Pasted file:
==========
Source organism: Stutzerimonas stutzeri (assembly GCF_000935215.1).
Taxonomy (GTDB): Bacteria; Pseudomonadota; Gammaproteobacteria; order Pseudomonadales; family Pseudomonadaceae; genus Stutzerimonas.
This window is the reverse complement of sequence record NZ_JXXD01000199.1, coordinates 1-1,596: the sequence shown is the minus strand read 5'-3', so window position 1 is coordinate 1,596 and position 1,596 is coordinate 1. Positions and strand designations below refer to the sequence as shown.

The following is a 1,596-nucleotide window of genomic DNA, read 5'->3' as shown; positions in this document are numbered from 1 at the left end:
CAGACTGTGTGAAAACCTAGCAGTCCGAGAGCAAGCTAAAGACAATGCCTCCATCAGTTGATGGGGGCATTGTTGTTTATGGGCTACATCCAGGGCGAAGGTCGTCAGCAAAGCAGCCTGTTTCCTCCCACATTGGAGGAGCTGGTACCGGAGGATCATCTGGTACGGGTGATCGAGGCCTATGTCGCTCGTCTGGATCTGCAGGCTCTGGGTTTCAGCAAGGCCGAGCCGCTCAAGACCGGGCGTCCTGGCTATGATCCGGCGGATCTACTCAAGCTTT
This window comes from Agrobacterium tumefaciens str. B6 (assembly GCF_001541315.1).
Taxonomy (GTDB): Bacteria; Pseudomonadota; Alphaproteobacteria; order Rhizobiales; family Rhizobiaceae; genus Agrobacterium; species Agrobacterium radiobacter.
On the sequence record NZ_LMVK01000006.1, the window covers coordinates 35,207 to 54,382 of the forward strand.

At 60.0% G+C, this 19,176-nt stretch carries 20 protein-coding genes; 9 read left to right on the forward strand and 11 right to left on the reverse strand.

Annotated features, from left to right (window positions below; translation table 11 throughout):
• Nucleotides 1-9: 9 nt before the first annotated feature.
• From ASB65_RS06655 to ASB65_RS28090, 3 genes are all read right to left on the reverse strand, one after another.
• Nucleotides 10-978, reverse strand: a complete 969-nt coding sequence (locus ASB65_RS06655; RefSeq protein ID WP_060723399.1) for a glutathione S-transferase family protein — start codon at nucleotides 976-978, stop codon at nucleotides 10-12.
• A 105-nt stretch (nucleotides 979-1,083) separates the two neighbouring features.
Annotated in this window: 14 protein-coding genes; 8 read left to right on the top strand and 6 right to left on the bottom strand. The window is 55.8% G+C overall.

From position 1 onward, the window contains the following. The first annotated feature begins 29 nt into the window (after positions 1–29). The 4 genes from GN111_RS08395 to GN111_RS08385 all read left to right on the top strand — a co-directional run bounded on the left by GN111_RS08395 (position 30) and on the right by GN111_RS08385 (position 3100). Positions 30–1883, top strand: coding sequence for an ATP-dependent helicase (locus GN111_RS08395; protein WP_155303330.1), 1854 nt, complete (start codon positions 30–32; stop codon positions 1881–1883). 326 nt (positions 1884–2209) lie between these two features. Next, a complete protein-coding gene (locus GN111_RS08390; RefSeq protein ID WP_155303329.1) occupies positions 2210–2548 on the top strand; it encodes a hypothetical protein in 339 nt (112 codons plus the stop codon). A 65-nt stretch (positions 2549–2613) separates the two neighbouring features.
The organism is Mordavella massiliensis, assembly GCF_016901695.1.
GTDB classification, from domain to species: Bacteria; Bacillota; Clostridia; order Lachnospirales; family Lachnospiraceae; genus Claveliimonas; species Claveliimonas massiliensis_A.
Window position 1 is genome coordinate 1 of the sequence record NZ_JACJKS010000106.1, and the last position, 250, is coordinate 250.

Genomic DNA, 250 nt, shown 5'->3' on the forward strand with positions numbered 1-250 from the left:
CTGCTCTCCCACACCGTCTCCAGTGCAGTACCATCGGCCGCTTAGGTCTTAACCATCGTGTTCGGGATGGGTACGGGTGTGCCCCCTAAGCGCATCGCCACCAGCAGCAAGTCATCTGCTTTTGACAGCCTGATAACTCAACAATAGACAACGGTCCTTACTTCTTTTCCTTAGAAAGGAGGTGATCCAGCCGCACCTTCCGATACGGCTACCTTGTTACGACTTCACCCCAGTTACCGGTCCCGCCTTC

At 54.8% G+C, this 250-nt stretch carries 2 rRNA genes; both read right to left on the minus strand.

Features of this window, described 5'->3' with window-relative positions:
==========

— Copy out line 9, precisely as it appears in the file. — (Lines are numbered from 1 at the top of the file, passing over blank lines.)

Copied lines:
At 60.0% G+C, this 19,176-nt stretch carries 20 protein-coding genes; 9 read left to right on the forward strand and 11 right to left on the reverse strand.